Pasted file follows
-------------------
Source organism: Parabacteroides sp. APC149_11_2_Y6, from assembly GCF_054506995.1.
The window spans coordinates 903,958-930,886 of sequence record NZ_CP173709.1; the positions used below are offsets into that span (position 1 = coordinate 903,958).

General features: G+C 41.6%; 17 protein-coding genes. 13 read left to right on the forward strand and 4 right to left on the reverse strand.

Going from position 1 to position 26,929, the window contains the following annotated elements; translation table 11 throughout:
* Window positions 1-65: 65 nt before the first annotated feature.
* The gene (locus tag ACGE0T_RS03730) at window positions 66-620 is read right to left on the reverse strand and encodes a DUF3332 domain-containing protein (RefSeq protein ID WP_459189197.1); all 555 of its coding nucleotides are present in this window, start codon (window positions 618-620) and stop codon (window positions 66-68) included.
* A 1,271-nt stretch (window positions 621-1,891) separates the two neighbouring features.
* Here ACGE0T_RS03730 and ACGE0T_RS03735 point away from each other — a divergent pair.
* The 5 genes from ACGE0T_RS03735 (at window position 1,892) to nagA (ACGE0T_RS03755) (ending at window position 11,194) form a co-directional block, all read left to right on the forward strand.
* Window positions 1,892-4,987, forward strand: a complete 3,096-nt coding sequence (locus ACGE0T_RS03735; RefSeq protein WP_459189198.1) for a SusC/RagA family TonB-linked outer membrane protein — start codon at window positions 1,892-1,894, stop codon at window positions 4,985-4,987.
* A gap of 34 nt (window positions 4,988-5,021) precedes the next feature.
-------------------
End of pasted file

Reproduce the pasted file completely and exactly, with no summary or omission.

Source organism: Parabacteroides sp. APC149_11_2_Y6, from assembly GCF_054506995.1.
The window spans coordinates 903,958-930,886 of sequence record NZ_CP173709.1; the positions used below are offsets into that span (position 1 = coordinate 903,958).

General features: G+C 41.6%; 17 protein-coding genes. 13 read left to right on the forward strand and 4 right to left on the reverse strand.

Going from position 1 to position 26,929, the window contains the following annotated elements; translation table 11 throughout:
* Window positions 1-65: 65 nt before the first annotated feature.
* The gene (locus tag ACGE0T_RS03730) at window positions 66-620 is read right to left on the reverse strand and encodes a DUF3332 domain-containing protein (RefSeq protein ID WP_459189197.1); all 555 of its coding nucleotides are present in this window, start codon (window positions 618-620) and stop codon (window positions 66-68) included.
* A 1,271-nt stretch (window positions 621-1,891) separates the two neighbouring features.
* Here ACGE0T_RS03730 and ACGE0T_RS03735 point away from each other — a divergent pair.
* The 5 genes from ACGE0T_RS03735 (at window position 1,892) to nagA (ACGE0T_RS03755) (ending at window position 11,194) form a co-directional block, all read left to right on the forward strand.
* Window positions 1,892-4,987, forward strand: a complete 3,096-nt coding sequence (locus ACGE0T_RS03735; RefSeq protein WP_459189198.1) for a SusC/RagA family TonB-linked outer membrane protein — start codon at window positions 1,892-1,894, stop codon at window positions 4,985-4,987.
* A gap of 34 nt (window positions 4,988-5,021) precedes the next feature.